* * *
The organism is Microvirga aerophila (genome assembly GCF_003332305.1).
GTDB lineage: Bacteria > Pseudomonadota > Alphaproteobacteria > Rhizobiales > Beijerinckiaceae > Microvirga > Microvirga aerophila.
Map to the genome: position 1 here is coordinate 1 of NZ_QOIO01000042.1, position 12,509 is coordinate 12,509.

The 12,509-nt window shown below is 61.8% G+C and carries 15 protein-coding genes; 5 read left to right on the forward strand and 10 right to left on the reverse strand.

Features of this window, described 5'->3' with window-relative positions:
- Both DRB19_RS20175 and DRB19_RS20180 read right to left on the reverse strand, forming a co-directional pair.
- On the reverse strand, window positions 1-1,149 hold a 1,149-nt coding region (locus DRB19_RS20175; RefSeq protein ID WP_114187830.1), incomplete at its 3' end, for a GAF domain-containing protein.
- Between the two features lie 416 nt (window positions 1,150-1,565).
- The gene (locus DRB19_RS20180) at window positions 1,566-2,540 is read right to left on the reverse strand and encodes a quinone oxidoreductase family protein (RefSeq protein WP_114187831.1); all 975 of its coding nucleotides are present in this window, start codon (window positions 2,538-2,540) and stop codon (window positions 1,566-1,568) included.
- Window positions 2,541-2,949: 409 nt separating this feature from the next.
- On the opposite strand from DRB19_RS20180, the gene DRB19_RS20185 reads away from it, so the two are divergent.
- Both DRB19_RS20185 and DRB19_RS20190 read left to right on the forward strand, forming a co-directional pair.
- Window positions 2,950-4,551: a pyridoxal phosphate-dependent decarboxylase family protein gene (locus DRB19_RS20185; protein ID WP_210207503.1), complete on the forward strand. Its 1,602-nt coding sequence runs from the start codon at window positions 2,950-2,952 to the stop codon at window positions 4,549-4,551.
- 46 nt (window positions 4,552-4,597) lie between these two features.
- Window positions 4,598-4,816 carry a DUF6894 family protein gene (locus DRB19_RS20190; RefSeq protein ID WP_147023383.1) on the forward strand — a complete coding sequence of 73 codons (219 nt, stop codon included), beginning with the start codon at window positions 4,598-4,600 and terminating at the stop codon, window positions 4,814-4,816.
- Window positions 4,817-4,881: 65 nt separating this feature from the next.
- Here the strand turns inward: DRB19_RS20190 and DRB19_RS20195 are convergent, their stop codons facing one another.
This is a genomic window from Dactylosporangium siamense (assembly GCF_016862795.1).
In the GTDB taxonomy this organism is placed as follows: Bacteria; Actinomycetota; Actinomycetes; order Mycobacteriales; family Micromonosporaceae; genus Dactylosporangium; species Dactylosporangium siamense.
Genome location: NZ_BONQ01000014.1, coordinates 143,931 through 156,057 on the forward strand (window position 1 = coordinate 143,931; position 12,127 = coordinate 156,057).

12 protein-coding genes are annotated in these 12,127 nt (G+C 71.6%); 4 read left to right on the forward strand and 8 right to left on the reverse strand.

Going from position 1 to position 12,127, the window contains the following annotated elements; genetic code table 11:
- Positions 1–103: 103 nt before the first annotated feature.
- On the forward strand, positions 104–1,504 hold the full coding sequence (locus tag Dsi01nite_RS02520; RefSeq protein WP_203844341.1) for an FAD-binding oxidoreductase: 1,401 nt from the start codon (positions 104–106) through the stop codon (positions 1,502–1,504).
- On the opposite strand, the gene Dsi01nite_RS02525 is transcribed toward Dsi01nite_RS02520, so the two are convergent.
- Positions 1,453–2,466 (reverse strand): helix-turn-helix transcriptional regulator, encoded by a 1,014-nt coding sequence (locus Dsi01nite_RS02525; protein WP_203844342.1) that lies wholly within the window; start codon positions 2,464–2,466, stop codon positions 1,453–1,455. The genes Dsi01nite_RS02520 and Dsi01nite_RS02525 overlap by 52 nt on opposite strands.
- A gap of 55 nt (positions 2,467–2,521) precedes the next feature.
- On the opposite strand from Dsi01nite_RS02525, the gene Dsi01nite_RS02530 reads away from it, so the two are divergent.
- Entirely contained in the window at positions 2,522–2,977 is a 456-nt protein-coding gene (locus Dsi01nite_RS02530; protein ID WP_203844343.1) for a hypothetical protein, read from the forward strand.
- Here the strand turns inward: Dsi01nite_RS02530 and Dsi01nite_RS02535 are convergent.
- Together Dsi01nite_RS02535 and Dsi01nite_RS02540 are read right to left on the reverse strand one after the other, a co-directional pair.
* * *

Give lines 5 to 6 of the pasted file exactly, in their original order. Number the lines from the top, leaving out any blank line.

Features of this window, described 5'->3' with window-relative positions:
- Both DRB19_RS20175 and DRB19_RS20180 read right to left on the reverse strand, forming a co-directional pair.